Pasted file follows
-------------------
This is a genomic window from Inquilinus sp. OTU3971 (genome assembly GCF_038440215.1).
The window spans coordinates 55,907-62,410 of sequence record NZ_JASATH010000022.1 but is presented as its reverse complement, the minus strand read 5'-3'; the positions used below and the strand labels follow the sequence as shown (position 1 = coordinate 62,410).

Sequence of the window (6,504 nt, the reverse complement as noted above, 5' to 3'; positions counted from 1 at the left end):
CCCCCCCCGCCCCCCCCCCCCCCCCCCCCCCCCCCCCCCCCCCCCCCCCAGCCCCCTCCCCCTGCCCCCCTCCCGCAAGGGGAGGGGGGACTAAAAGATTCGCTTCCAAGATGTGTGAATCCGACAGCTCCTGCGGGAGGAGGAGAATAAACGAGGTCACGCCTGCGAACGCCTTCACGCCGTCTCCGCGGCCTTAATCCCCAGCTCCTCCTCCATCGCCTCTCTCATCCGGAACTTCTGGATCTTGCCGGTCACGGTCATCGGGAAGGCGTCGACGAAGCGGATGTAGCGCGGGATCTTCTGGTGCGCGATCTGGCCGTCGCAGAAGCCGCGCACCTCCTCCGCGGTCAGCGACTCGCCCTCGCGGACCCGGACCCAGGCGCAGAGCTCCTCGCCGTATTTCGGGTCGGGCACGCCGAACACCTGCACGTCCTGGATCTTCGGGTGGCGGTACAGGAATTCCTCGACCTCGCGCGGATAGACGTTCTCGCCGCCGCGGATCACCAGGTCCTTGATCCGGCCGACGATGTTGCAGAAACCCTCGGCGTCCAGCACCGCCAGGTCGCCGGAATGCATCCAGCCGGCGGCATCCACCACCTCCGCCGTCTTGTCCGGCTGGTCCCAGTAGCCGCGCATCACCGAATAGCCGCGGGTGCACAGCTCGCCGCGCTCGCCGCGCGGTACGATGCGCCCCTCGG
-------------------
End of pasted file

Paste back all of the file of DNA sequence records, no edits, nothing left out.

This is a genomic window from Inquilinus sp. OTU3971 (genome assembly GCF_038440215.1).
The window spans coordinates 55,907-62,410 of sequence record NZ_JASATH010000022.1 but is presented as its reverse complement, the minus strand read 5'-3'; the positions used below and the strand labels follow the sequence as shown (position 1 = coordinate 62,410).

Sequence of the window (6,504 nt, the reverse complement as noted above, 5' to 3'; positions counted from 1 at the left end):
CCCCCCCCGCCCCCCCCCCCCCCCCCCCCCCCCCCCCCCCCCCCCCCCCAGCCCCCTCCCCCTGCCCCCCTCCCGCAAGGGGAGGGGGGACTAAAAGATTCGCTTCCAAGATGTGTGAATCCGACAGCTCCTGCGGGAGGAGGAGAATAAACGAGGTCACGCCTGCGAACGCCTTCACGCCGTCTCCGCGGCCTTAATCCCCAGCTCCTCCTCCATCGCCTCTCTCATCCGGAACTTCTGGATCTTGCCGGTCACGGTCATCGGGAAGGCGTCGACGAAGCGGATGTAGCGCGGGATCTTCTGGTGCGCGATCTGGCCGTCGCAGAAGCCGCGCACCTCCTCCGCGGTCAGCGACTCGCCCTCGCGGACCCGGACCCAGGCGCAGAGCTCCTCGCCGTATTTCGGGTCGGGCACGCCGAACACCTGCACGTCCTGGATCTTCGGGTGGCGGTACAGGAATTCCTCGACCTCGCGCGGATAGACGTTCTCGCCGCCGCGGATCACCAGGTCCTTGATCCGGCCGACGATGTTGCAGAAACCCTCGGCGTCCAGCACCGCCAGGTCGCCGGAATGCATCCAGCCGGCGGCATCCACCACCTCCGCCGTCTTGTCCGGCTGGTCCCAGTAGCCGCGCATCACCGAATAGCCGCGGGTGCACAGCTCGCCGCGCTCGCCGCGCGGTACGATGCGCCCCTCGG